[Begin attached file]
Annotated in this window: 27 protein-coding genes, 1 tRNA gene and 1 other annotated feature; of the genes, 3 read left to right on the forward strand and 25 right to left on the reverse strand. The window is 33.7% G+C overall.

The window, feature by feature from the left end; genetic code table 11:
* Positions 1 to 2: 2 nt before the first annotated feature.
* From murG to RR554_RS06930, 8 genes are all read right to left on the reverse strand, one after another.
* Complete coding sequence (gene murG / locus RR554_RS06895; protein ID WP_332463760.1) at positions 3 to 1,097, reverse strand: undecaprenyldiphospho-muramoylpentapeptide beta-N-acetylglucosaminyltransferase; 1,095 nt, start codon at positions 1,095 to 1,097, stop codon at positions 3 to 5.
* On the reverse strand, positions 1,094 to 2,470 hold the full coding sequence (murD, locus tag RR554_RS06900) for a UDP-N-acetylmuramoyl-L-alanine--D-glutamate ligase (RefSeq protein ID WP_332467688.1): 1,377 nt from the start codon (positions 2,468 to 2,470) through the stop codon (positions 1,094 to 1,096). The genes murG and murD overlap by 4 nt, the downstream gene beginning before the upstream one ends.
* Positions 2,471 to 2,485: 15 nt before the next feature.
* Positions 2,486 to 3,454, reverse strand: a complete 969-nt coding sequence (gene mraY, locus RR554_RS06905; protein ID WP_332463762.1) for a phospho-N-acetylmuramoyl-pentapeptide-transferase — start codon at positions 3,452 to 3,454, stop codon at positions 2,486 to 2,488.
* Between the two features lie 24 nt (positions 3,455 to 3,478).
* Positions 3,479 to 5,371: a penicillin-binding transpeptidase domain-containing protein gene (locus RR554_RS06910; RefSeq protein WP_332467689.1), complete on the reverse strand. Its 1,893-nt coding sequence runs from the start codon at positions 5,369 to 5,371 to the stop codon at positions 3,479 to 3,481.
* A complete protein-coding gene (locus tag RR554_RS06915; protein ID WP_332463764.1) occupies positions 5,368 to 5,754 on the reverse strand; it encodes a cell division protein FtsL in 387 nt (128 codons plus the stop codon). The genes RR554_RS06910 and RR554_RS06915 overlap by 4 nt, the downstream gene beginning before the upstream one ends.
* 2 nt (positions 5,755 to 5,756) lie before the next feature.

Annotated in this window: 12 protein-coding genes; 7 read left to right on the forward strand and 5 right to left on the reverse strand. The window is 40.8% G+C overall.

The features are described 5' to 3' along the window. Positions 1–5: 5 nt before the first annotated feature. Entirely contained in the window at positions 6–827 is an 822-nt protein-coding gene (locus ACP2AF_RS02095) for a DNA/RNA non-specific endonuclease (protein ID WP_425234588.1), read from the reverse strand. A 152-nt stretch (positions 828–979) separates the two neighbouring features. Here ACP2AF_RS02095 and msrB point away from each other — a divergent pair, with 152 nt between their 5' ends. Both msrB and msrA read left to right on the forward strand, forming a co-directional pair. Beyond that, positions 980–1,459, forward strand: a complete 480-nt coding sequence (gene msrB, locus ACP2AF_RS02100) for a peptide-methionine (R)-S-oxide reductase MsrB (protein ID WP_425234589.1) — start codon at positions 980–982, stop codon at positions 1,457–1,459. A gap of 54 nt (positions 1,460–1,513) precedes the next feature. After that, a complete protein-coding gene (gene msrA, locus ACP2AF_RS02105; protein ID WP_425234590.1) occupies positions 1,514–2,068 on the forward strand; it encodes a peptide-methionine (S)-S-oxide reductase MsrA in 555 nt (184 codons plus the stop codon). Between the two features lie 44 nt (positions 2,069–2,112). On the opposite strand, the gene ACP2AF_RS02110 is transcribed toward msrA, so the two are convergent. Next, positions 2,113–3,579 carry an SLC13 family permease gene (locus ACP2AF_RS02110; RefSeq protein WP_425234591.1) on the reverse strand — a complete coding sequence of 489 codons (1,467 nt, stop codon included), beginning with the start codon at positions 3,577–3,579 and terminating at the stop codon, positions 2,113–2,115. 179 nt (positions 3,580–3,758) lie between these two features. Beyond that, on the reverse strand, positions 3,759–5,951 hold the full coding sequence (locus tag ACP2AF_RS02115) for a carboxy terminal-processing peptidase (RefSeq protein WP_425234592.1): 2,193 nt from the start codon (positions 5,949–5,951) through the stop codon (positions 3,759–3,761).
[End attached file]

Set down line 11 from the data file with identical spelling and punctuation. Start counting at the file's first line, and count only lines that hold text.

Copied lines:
* A complete protein-coding gene (locus tag RR554_RS06915; protein ID WP_332463764.1) occupies positions 5,368 to 5,754 on the reverse strand; it encodes a cell division protein FtsL in 387 nt (128 codons plus the stop codon). The genes RR554_RS06910 and RR554_RS06915 overlap by 4 nt, the downstream gene beginning before the upstream one ends.